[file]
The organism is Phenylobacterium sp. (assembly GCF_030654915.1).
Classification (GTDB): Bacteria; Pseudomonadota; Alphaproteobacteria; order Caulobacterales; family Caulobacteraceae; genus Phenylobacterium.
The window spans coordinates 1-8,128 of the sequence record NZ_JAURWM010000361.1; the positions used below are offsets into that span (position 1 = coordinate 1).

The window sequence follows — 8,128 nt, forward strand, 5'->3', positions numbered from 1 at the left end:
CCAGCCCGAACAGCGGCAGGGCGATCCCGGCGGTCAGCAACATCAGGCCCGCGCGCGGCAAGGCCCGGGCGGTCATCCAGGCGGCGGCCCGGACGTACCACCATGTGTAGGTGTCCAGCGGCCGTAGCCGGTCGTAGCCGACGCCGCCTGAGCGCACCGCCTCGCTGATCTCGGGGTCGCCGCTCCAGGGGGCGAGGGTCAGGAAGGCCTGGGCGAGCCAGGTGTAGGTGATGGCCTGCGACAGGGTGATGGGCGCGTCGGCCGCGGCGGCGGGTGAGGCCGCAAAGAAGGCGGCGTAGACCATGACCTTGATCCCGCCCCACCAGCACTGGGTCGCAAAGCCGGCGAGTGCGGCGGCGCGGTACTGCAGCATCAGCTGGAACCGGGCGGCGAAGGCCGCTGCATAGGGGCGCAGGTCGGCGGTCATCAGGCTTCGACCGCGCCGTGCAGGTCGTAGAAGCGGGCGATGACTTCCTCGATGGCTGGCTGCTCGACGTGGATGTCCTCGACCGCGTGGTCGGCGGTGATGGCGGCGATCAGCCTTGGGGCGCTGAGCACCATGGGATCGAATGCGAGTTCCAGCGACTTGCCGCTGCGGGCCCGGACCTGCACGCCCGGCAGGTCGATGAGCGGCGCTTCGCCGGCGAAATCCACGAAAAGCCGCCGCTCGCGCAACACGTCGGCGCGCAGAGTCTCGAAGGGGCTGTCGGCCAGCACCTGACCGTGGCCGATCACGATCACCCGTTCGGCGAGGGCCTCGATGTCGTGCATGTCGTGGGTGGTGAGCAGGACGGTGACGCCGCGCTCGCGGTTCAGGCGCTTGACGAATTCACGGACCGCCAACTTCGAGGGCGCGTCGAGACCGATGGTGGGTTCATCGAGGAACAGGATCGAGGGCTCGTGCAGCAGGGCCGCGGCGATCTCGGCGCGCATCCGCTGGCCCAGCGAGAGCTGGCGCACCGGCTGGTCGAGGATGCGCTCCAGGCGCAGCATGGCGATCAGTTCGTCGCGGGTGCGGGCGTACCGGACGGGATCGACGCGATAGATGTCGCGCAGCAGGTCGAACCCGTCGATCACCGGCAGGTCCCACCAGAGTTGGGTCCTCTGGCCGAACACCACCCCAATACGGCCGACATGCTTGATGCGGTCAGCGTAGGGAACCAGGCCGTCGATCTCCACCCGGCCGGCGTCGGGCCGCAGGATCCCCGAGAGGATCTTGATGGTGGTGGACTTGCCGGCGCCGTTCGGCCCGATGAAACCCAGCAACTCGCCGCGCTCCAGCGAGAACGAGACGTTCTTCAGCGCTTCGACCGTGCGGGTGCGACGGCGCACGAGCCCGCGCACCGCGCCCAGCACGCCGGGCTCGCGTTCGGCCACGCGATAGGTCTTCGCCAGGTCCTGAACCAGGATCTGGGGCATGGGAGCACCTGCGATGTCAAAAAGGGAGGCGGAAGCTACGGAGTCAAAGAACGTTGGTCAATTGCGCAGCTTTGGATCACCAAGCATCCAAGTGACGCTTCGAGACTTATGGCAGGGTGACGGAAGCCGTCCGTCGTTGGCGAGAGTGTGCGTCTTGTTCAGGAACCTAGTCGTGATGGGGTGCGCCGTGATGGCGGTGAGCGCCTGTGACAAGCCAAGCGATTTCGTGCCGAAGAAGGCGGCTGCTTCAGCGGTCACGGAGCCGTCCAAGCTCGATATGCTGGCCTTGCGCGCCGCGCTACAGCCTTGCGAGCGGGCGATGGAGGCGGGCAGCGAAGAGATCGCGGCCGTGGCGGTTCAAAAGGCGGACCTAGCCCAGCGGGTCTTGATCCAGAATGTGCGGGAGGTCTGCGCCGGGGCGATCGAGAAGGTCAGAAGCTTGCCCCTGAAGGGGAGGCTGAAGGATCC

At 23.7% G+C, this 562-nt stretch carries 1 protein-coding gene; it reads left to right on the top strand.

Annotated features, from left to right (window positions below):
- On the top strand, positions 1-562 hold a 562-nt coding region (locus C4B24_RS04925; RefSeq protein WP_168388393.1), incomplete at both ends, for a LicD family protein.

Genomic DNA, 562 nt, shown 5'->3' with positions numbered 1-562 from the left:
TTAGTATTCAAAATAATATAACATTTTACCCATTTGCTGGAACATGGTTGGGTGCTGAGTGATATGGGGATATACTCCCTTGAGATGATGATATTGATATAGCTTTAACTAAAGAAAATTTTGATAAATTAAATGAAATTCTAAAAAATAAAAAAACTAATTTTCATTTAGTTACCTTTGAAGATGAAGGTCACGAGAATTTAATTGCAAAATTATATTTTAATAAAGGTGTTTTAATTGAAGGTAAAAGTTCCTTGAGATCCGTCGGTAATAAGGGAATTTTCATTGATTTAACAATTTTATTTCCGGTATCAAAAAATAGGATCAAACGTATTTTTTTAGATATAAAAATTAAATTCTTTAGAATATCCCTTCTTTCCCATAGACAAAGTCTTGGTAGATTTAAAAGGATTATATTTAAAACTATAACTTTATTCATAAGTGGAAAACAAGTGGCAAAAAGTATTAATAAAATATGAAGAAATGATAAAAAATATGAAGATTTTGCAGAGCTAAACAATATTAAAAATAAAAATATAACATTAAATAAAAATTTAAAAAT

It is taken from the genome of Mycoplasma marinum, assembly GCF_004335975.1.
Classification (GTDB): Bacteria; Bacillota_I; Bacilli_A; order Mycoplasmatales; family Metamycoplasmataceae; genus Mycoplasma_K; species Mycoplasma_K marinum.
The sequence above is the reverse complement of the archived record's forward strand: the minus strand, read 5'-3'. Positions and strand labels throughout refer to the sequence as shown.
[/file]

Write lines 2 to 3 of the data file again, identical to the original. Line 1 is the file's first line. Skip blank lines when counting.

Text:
Classification (GTDB): Bacteria; Pseudomonadota; Alphaproteobacteria; order Caulobacterales; family Caulobacteraceae; genus Phenylobacterium.
The window spans coordinates 1-8,128 of the sequence record NZ_JAURWM010000361.1; the positions used below are offsets into that span (position 1 = coordinate 1).